P4P emphasizes the value of learning from an honest and transparent examination, both of what works and what does not work. WFP collects programme data based on a comprehensive monitoring and evaluation system that collects quantitative and qualitative data from farmers, farmers’ organisations and traders. Later this year, AERC will launch a web portal containing the lessons learned and the data collected over the five years of P4P implementation.
Prior to joining the AERC as the WFP/AERC data analysis project manager, Paulo worked as a consultant in the Agricultural Development Economics Division at the Food and Agriculture Organization (FAO) in Rome. He also held several positions in government and academia, including as statistician at the Mozambique National Institute of Statistics, contributing to collection, analysis and processing of data about enterprises and industries based in the southern provinces of Mozambique.
Paulo Dias recently joined AERC as the data analysis project manager for the hub. He is excited about the work ahead and describes the AERC and P4P collaboration as “the meeting point between two worlds - research and experience”.
What is your vision with this project?
My vision is to drive the WFP/AERC project to such an extent that it will be globally known for deriving the learning on how to link smallholder farmers to markets. More concretely, we seek to combine our quantitative expertise with the qualitative expertise within P4P, to produce joint analytical working papers using P4P data. We will work together on sharing the lessons learned through global, regional and country level forums. We will also use the P4P data to produce and share lessons learned reports which would raise the awareness of P4P’s impact on the livelihood of the smallholder farmers. An optimum outcome would be for the work to contribute towards developing pathways for scaling up this initiative.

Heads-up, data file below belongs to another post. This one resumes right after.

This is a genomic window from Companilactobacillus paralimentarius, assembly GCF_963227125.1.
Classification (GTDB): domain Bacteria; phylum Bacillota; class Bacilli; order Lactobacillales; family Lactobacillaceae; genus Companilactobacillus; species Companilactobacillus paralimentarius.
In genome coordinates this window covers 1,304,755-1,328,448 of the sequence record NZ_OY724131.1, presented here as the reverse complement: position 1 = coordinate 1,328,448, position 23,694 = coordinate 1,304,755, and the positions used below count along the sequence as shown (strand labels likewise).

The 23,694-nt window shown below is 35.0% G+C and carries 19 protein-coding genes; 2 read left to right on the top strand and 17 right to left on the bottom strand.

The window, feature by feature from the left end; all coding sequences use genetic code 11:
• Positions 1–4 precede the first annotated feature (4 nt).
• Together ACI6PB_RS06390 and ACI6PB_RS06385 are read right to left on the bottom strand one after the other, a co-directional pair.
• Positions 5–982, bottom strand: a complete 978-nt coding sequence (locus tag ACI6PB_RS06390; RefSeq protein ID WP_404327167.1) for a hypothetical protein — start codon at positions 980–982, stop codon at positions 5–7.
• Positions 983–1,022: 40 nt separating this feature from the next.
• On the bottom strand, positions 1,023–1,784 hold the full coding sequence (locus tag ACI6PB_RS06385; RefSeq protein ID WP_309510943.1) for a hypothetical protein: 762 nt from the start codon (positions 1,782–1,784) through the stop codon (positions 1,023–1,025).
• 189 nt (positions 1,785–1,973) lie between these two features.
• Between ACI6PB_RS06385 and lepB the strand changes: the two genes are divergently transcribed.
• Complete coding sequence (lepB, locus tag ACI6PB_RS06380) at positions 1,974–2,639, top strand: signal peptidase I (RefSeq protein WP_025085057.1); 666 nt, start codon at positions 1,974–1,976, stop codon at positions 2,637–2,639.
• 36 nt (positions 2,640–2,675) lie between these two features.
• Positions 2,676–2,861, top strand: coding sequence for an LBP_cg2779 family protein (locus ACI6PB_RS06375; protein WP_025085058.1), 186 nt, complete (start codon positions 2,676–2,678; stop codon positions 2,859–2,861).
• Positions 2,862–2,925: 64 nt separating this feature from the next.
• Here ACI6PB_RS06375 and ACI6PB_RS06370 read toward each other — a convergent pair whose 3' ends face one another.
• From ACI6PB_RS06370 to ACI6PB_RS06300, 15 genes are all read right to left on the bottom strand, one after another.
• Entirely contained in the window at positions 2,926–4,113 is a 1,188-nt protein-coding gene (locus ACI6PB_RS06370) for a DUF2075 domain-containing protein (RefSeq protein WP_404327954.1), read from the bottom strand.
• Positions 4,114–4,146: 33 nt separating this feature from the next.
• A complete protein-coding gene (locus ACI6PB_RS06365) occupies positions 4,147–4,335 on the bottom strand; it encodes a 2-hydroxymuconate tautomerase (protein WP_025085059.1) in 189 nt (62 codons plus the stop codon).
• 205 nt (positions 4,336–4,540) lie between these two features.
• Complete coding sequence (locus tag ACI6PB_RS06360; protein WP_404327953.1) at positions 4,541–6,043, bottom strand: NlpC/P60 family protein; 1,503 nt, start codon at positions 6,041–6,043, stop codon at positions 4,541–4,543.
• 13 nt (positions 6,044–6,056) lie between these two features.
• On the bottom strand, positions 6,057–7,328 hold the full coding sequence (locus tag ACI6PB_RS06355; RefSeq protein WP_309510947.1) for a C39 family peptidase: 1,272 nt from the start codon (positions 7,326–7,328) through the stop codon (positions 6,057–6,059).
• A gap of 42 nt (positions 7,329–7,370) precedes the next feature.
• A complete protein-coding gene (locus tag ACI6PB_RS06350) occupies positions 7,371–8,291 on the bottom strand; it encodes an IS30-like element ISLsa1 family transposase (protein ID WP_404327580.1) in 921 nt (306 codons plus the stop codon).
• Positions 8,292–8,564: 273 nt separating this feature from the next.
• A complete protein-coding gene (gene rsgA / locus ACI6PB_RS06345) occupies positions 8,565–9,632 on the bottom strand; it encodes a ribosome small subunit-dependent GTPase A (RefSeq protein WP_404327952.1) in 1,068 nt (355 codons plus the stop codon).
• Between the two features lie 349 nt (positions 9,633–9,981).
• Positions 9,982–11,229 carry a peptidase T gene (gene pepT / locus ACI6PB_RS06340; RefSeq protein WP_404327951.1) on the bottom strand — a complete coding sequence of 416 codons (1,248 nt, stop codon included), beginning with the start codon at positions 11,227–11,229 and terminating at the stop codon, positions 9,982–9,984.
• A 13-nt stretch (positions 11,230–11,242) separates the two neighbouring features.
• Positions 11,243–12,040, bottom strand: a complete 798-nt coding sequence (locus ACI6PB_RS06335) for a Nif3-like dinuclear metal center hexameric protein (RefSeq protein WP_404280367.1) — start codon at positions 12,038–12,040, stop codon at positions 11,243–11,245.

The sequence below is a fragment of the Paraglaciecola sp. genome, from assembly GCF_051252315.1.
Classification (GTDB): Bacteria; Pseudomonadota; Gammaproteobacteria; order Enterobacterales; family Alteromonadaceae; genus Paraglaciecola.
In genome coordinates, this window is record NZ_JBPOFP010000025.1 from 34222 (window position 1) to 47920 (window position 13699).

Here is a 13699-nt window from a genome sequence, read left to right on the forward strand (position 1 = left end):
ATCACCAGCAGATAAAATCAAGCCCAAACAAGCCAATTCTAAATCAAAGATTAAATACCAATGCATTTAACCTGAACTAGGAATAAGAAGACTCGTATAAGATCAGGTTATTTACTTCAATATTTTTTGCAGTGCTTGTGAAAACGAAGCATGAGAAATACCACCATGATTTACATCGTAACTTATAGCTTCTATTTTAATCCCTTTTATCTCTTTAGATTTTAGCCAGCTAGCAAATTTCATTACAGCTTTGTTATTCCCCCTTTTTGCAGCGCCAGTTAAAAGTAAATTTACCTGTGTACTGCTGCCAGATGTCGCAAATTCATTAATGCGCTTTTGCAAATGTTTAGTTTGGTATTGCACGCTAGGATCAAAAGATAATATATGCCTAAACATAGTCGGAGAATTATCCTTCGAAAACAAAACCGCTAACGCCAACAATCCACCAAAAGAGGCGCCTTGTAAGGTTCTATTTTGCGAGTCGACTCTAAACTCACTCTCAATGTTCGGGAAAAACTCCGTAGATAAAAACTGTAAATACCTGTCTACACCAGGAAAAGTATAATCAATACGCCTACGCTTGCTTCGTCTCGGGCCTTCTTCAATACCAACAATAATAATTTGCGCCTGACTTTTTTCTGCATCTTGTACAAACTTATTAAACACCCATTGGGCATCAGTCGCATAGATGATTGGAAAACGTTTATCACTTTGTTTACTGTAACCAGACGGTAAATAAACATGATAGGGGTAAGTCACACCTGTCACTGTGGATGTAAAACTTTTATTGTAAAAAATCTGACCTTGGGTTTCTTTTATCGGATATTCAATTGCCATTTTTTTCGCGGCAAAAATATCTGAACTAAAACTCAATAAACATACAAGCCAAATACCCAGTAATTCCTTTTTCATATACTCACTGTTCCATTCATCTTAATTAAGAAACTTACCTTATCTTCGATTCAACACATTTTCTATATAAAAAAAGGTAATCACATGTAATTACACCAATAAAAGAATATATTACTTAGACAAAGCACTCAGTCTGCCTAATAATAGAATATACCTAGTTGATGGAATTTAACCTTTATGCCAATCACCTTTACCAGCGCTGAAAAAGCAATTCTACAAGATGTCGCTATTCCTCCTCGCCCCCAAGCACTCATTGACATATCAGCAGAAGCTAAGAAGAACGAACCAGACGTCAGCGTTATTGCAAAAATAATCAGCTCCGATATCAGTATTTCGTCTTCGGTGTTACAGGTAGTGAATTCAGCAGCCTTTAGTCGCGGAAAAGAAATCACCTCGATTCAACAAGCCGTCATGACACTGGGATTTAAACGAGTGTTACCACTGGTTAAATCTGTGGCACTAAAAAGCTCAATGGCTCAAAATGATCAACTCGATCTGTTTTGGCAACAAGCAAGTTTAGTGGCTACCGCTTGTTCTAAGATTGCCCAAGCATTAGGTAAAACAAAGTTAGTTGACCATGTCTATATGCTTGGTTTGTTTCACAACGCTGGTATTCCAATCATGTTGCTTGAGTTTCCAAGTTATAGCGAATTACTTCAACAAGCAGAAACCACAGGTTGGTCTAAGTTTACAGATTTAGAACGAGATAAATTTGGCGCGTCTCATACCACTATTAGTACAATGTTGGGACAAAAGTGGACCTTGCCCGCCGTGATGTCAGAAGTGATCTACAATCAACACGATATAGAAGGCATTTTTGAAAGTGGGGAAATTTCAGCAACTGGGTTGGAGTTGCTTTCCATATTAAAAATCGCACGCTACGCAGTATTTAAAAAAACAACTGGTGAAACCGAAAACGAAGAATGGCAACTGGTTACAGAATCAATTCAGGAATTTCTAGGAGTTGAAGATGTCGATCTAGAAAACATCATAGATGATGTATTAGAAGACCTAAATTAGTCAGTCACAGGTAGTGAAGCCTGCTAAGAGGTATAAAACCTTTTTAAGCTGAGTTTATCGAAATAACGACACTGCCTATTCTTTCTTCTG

What are the achievements this far?
We have taken many steps forward. Despite challenges which are typical in data collection, cleaning and validation, twelve baseline reports are completed and four are under review and will be shared by the end of July. Regarding follow up data collection and cleaning, so far we have cleaned follow up data for the majority of countries, and we have the first preliminary drafts for Tanzania, Zambia and DRC. This constitutes a significant achievement taking into account the time constraint and challenges related to follow up surveys.
What is the progress on launching the P4P data web portal?
The web portal is in the final phase and will be launched very soon. It will contain robust open source P4P micro-datasets which will be an important tool for different users, more specifically researchers, university students and other stakeholders. The information that will be available on the site will also show the outcome of P4P in the pilot countries and how it has affected smallholder farmers’ access to markets in the pilot countries.
ABOUT AFRICAN ECONOMIC RESEARCH CONSORTIUM (AERC)
AERC, established in 1988, is a public not-for-profit organization devoted to the advancement of economic policy research and training. AERC's mission is to strengthen local capacity for conducting independent, rigorous inquiry into the problems facing the management of economies in sub-Saharan Africa. AERC has distinguished itself internationally as a credible research network that draws on agricultural and economic expertise located among over 35 collaborating universities across the African continent.
Read more on AERC's website.